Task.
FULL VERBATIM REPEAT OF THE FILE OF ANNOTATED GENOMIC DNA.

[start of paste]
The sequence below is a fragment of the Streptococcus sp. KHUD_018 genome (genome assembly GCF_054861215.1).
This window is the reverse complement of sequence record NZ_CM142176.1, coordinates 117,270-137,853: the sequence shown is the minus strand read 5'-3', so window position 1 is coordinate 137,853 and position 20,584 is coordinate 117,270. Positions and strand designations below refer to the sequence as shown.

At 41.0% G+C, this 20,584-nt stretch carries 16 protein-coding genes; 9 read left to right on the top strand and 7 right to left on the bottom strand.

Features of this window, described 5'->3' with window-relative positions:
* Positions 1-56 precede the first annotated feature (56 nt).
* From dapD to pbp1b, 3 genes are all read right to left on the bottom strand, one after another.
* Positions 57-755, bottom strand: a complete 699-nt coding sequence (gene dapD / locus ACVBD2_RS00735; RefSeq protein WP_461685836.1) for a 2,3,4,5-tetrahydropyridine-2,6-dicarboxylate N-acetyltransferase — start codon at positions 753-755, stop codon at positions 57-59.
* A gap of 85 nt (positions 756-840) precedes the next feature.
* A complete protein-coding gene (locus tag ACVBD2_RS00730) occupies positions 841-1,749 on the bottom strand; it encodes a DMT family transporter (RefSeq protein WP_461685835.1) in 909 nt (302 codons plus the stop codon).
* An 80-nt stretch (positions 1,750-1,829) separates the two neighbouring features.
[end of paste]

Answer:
The sequence below is a fragment of the Streptococcus sp. KHUD_018 genome (genome assembly GCF_054861215.1).
This window is the reverse complement of sequence record NZ_CM142176.1, coordinates 117,270-137,853: the sequence shown is the minus strand read 5'-3', so window position 1 is coordinate 137,853 and position 20,584 is coordinate 117,270. Positions and strand designations below refer to the sequence as shown.

At 41.0% G+C, this 20,584-nt stretch carries 16 protein-coding genes; 9 read left to right on the top strand and 7 right to left on the bottom strand.

Features of this window, described 5'->3' with window-relative positions:
* Positions 1-56 precede the first annotated feature (56 nt).
* From dapD to pbp1b, 3 genes are all read right to left on the bottom strand, one after another.
* Positions 57-755, bottom strand: a complete 699-nt coding sequence (gene dapD / locus ACVBD2_RS00735; RefSeq protein WP_461685836.1) for a 2,3,4,5-tetrahydropyridine-2,6-dicarboxylate N-acetyltransferase — start codon at positions 753-755, stop codon at positions 57-59.
* A gap of 85 nt (positions 756-840) precedes the next feature.
* A complete protein-coding gene (locus tag ACVBD2_RS00730) occupies positions 841-1,749 on the bottom strand; it encodes a DMT family transporter (RefSeq protein WP_461685835.1) in 909 nt (302 codons plus the stop codon).
* An 80-nt stretch (positions 1,750-1,829) separates the two neighbouring features.